North & South magazine’s August 2002 edition.

The Moulding of the Silent Immigrants: New Zealand Born Chinese$file/LiuShuengAppendix.pdf

NZ Chinese 2001

Chinese Ethnic Group
Chinese ethnic group is the largest Asian ethnic group, comprising 44% of the Asian population and 3% of the total NZ population in 2001.
of those identifying with the Chinese ethnic group were born in NZ.
the 78,519 people in the Chinese ethnic group who were born overseas, 12% had lived in NZ for less than one year. The majority of these people were under 25 years of age.
of all the Asian ethnic groups, the Chinese ethnic group experienced the largest numerical increase in population between 1991 and 2001, up 59,787 or 133%.
median annual income of the NZ-born Chinese population ($20,200) was higher than the median annual income for the overseas-born Chinese population ($7,900) and the total NZ population ($18,500). This reflects the higher labour force participation rate of NZ-born Chinese (75%) compared with both the overseas-born Chinese population (45%) and the total NZ population (67%).

Saturday, July 01, 2006


Our Trojan hoarse after apologetic rounds.

"It is a good rule in life never to apologise. The right sort of people do not want apologies, and the wrong sort take mean advantage of them." - P. G. Wodehouse

I was pleased as Punch that Helen of Troy apologised to the Samoans for the fatal dosages of Spanish flu that was visited upon their people by some of our thoughtless countrymen. It’s been worrying me sick for years. I think I was barely out of my bassinet when my parents told me the awful circumstances perpetrated by people, who by accident of birth, happened to be of New Zealand descent, and had caused the epidemic in the idyllic isles back in 1918.

I recall I made some uncharitable remarks about perhaps the Spanish also being culpable and should at least be taking some share of the blame only to get a cuff over the ear from my pater who told me not to be so insolent. But that’s all in the past; Helen has said sorry and I can sleep more restfully.

Last week, apparently, she also apologised to the gays on my behalf and that has lifted another burden that I had been carrying around for years. I worked out that I was heterosexual I think in about standard six. One of my mates, using the pointed steel end of his compass, managed to drill the tiniest of holes in the aging rusticated weatherboards that separated the boys and girls changing rooms in the old Ladies Bath’s that once graced that section of Queen Elizabeth park that is directly opposite Writeprice. From that tiny aperture we observed the girl’s in our class who were maturing more quickly than we boys and as a direct result we inevitably went on to court, and to marry, and to have children. I can’t swear to this, but I have a sneaking suspicion that those in the queue who missed out because the teacher caught us midstream now live in gay abandon in Parnell. But Helen’s apology has put things straight — and gay - and I am eternally grateful.

Then there was the apology to the Chinese. Again I had blood on my hands. I used to advertise my business as "Long’s, next to Wong’s" and although fruiterer Tommy Wong used to say this was good promotion for his business as well as mine underneath I am sure he was hurting as the memory of the insidious poll tax that his father had to pay for his family to settle in this country, will have lingered.

And there was more to this history. Tommy’s father, old Wong Nam, settled in Masterton and established his fruit and vegetable shop for some years before he could afford to call his wife and two sons to join him from their village in China. On the day of their arrival in, circa 1937, Wong Nam couldn’t leave the shop unattended, so my uncle Frank offered to go down to Wellington and pick them up in my grandfather’s much coveted Plymouth car. Tommy and Charlie have often told me since of the terror they felt when my uncle Frank, who was six-foot-six tall, greeted them on the wharf. The two little kids thought they had arrived in a land of giants. Naturally I was tickled pink when Helen apologised for the disgraceful behaviour of my ancestors.

The Wong’s were lucky their slow boat from China wasn’t diverted to Australia. Over there they don’t apologise for anything. They’re not sorry that they’re not signing the Kyoto protocol like we are, they’ve never felt any remorse that they unjustly hold a couple of rugby trophy’s that we rightfully consider to be ours, and they’re not the least bit penitent that they are going to host the Rugby World cup tournament on their own.

John Howard is the problem. The unrepentant little guy says there is no way he is going to apologise to the aboriginal people for the disgraceful manner in which the settlers treated them when they first arrived on the fatal shores. "The current generation cannot be held responsible for the actions of those who went before" he opines. Now, what sort of logic is that?

Meanwhile Helen ought to prepare for a major state visit. I’d lay odds that the premier of China will arrive on our shore imminently to apologise for the loss of life in this country over many years due to the Hong Kong flu.

Charlie Wong

Candidly comparing the cultural kaleidoscope.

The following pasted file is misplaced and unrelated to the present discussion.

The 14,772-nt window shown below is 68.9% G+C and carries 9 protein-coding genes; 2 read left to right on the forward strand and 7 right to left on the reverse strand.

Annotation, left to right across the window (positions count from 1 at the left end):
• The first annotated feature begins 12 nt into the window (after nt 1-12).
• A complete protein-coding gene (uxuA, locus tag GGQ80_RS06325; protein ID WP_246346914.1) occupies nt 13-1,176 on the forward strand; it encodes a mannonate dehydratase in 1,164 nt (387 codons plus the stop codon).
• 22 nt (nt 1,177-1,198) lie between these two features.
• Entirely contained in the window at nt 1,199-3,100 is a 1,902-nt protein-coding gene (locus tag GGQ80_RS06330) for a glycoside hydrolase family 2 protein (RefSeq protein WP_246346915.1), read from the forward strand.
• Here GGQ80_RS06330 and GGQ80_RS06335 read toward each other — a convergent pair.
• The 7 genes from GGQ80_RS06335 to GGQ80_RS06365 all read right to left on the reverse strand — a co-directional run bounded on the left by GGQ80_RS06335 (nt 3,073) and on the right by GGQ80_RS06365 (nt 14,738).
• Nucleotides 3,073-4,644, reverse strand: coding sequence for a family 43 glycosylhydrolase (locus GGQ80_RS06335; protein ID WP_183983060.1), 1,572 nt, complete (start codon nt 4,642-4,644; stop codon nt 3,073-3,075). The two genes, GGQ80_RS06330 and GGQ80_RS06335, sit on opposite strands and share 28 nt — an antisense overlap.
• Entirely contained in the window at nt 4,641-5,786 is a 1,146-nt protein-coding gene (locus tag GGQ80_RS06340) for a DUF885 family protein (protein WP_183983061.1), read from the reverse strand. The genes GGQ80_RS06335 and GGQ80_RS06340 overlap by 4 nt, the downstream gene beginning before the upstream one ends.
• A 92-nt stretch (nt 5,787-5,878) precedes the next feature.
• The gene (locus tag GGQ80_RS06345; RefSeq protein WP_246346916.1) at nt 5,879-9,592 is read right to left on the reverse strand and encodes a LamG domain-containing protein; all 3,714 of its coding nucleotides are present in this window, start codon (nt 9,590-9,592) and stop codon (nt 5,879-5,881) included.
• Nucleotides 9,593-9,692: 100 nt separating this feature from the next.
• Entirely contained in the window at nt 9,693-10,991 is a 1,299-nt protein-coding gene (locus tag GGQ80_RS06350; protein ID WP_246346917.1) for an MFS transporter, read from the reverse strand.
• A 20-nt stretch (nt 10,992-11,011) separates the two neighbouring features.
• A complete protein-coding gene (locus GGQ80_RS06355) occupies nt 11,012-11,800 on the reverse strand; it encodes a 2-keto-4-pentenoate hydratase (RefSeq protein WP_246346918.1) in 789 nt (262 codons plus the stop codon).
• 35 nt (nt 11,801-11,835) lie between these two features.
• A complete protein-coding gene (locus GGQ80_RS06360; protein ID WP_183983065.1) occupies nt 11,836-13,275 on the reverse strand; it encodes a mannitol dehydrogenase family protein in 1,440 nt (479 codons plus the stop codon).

“For one person who dreams of making fifty thousand pounds, a hundred people dream of being left fifty thousand pounds.” - A. A. Milne Last week I went to Charlie Wong’s funeral. I have known Charlie for as far back as I can remember, but it wasn’t until he died that I found out his real name was Hoy Chung. The Chinese bow to European tradition pretty readily. Old Wong Nam, Charlies father, had a fruit and vegetable shop in Queen Street and the backyard of his store backed on to the backyard of my grandfather’s butcher’s shop in Lincoln Road. On a Friday night my mother would invariably take my sister and I to town to “do the shopping.” She would park the car in the alley behind the butcher’s shop and we would access Queen Street by walking through the back of Wong Nam’s shop. The Wong family lived and breathed that business, opening seven days a week, having all their meals there and only going home to sleep. Wong Nam had two sons, Charlie and Tommy, and they would always delight in telling me in later years how in 1938 when they came out with their mother from China to join their father he was too busy looking after the shop to go down to Wellington to pick them up off their slow boat from China. Dad’s brother offered to take my grandfather’s big Plymouth car and pick the boys and their mother up off the ship. My uncle Frank Long was six foot six and Tommy, who was eleven years younger than Charlie, was petrified at the sight of the towering European and wondered if he had come to live in a land of giants. Later on that year Frank joined the Royal Air force in England and was killed when the bomber he was piloting was shot down over Germany in March 1941. Back in those days Chinese immigrants were fleeing the Japanese invasion of their land. Tommy’s wife, Jenny, told me that as a young girl she and her classmates were herded into a school hall by the Japanese and gassed. She cheated death by covering her mouth and escaping. Later, many of those who survived the brutal Japanese occupation were then shot for being property owners by the Chinese communists who showed no mercy to the bourgeoisie. The whole country was purged in their senselessly sadistic cultural revolution. Once they got to New Zealand the Chinese settlers then had to pay the insidious poll tax. But they knew what they had to do to succeed in their adopted country. They needed to work hard, live frugally and invest in property; and they would encourage their children to become high educational achievers. Today the descendants of those original Masterton Chinese families are spread far and wide, operating in some of the world’s most respected financialand educational institutions where they are earning salaries their ancestors could only have dreamed of. A few years back Winston Peters was in full tirade against immigration policies that he reckoned would see Asians ending up owning half the country. Tommy Wong, who now had his own fruit and vege shop next to our meatmarket in Queen Street, (our radio advertising slogan was “Long’s, next to Wong’s”) took me out to the middle of the road in front of our shops early one morning and pointing up and down Queen Street identified all the commercial buildings that were owned by Chinese. The number was staggering. “Asians already own half “bruddy” New Zealand” he said, with an impish giggle. After Charlie was buried at Masterton’s Riverside cemetery we had great difficulty getting back to the funeral parlour on the other side of town for afternoon tea. This was the day of the Hikoi and access to Masterton’s main street was blocked off. I saw the angry young men with their red flags and in some cases covered faces and I compared them, somewhat unfavourably, with the community I was fellowshipping at the funeral with. Worse than that, the parallel with the marchers and the Red Guards was not too big a leap to make. That night Paul Holmes wondered out loud if we might be heading for a civil war. Perhaps I’m being unfair. There was genuine passion in this demonstration, but it seemed to me like wasted energy which would have been better channelled into wealth creation for their dispossessed communities. The cause they champion is unattainable given that an overwhelming majority of the people in our legislative chamber, both Maori and Pakeha, are not the least bit convinced that the original settlers in this land have some God-given right to ownership of the seabed and the foreshore. At the Hikoi’s culmination the next day at parliament we saw placards like “Go back to England” and “Welcome to Your New Landlords” and even a sign conveying the intention to boil and eat those expressing opposition to the Maori claim which were pretty intimidating if you took them seriously. Helen called the protesters haters and wreckers making Don Brash look like one of the tangata whenua. Charlie Wong’s funeral service took less than half an hour. As we had afternoon tea later I could sense most of the participants were eying their watches knowing they needed to get back to their places of production. A few weeks previous I went to the funeral of a dear Maori gentleman at the Te Ore Ore Marae. Thousands attended and the extempore eulogising extended the service to nearly four hours. Later, the mourning will have continued well into the night. Perhaps, in a concerted effort to share more in the wealth of this country, the Maori community need to initiate their own cultural revolution. I was reminded of the old Jewish merchant lying on his deathbed surrounded by his family. With his eyes closed he wantedto know who was at the bedside. “Are you there Mordacai?” “Yes Dad,” “Are you there Ikey?” “Yes Dad.” He went through the names of all of his children to determine their presence or otherwise. When it was clear his whole family had gathered, with a pained look on his face he asked: “Then who the heck is looking after the shop?” 12/5/2004